Getting started

  • Ask people to share things that they feel thankful for. Arrange for someone to offer a prayer of thanksgiving taking up those things just mentioned.
  • Invite people to share their answers to the question: How would you like to be remembered after you’re gone?

Something to think about

In these two activities we have highlighted thanksgiving as a form of prayer and recognised that our lives have an impact on others. The prayer of Jesus that we look at now highlights the place of thanksgiving in Jesus’ life and shows that he was aware of the impact that his actions, even his praying, had on people around him.

John tells the story of Jesus going to the place where Lazarus was buried. The scene is charged with emotion, but as he stands in front of the opened tomb he prays:

Father, I thank you for having heard me. I knew that you always hear me, but I have said this for the sake of the crowd standing here, so that they may believe that you sent me.” (John 11:41-42) NRSV

Jesus gave thanks for God’s readiness to answer his prayer, but he also wanted to make it quite clear that what he was about to do was not being done in his own strength. It was being done by the power of God.

Jesus gave thanks even before the miracle takes place—so confident was he of God’s power over the powers of darkness.

Thanksgiving is an important part of prayer. In fact, it is an important part of the Christian life to which we are called. If there isn’t an undertone of gratitude in our lives, we probably haven’t really appreciated the grace and love of God that surrounds us.

Something to talk about

  • Talk about this last paragraph. Do you agree with it?

As it was important for the people around him to realise where the power came from in the raising of Lazarus, it is also important for us that we realise where power lies in prayer.

Maybe there is some sort of power in prayer itself. Many believe that there is. But Jesus was not interested in this. His interest was in the power of God. Similarly we should not think of prayer as some natural or supernatural force that we can use. The only power in prayer for us is the power of God.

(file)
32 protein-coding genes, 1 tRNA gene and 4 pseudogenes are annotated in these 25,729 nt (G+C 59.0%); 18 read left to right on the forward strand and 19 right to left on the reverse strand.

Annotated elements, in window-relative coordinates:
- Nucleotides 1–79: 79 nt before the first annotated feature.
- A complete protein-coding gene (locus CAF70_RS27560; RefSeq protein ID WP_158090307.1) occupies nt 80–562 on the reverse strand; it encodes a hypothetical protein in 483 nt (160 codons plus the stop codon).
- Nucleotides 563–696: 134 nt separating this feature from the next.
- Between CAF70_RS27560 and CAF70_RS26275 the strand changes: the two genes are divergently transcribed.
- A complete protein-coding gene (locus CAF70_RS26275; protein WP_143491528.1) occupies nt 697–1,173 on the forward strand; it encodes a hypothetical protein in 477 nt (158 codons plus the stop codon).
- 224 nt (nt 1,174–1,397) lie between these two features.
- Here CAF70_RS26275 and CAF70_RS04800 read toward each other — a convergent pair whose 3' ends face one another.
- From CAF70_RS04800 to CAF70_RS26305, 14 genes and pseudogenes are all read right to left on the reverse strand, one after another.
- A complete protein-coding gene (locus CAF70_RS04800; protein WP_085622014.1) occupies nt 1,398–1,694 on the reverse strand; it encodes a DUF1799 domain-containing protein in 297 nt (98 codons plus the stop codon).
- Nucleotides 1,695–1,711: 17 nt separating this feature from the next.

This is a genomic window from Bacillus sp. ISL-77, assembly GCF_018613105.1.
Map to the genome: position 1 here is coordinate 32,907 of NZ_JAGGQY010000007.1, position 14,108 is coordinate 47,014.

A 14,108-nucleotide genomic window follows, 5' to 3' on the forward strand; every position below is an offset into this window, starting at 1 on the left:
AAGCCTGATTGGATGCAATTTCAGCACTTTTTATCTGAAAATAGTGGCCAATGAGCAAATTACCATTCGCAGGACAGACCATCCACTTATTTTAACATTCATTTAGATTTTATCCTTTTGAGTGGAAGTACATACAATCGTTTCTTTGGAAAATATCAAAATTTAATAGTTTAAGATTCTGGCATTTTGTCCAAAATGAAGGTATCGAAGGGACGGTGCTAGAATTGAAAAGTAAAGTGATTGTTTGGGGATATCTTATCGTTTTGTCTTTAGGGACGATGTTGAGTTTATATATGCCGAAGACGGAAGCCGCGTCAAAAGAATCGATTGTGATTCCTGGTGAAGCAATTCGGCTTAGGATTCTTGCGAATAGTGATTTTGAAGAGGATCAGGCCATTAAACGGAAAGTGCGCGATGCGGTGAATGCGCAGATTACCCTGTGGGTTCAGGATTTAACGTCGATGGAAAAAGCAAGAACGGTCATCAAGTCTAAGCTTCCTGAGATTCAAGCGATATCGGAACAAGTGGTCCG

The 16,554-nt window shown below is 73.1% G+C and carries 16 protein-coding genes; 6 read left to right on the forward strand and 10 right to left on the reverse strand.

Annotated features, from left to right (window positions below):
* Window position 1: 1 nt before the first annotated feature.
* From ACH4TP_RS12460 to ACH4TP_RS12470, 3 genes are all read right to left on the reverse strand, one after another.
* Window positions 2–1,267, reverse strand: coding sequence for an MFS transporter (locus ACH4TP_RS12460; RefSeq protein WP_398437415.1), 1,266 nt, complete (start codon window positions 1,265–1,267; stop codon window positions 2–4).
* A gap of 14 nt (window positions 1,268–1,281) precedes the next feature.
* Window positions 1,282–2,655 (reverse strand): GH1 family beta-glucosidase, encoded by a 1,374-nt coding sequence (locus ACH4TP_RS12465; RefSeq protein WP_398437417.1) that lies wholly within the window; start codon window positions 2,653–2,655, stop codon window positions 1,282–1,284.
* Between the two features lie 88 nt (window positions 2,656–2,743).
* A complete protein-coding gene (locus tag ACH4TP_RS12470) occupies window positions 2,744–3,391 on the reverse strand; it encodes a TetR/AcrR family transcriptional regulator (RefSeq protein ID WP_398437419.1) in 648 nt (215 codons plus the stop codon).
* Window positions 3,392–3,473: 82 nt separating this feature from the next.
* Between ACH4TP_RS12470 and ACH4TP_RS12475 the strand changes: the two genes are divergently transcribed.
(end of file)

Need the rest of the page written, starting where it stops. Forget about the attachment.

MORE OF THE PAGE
Some people seem to put their faith in prayer more than they put their faith in God. If prayer doesn’t bring the results they look for, they think that something must have been wrong with the prayer or with the person praying. Maybe they didn’t have enough faith. This can be terribly destructive. But Christ does not ask us to place our faith in prayer itself; he calls us to put our faith in God.

Something else to talk about

  • Why is it important to make this distinction between the power in prayer itself and the power of God evident through prayer?

In praying this prayer Jesus wanted to convey something to the people around him. This draws attention to one of the side-effects of prayer—the effect upon others, not just those who are specifically prayed for, but for the people who hear or read the prayer being offered.

Jesus warned against trying to use prayer to make an impression on others.

  • Read Matthew 6:5-6.

We should question our own motives for prayer. Are we seeking to honour God and help others in their relationship with him or are we using prayer to gain power, reputation or monetary gain for ourselves?

Something to talk about:

  • What sort of effect can praying have on people who are present when the prayer is prayed, for good or ill?
  • How is our praying affected by the people who are present with us when we pray?

Practise prayer

  • If there is a situation that is getting you down, that upsets you, try looking for things about it that you can give thanks for. Allow a period of silence for this. In any case use the quiet time to give thanks for God’s love and grace.
  • Give thanks for each person in the group and for the group itself.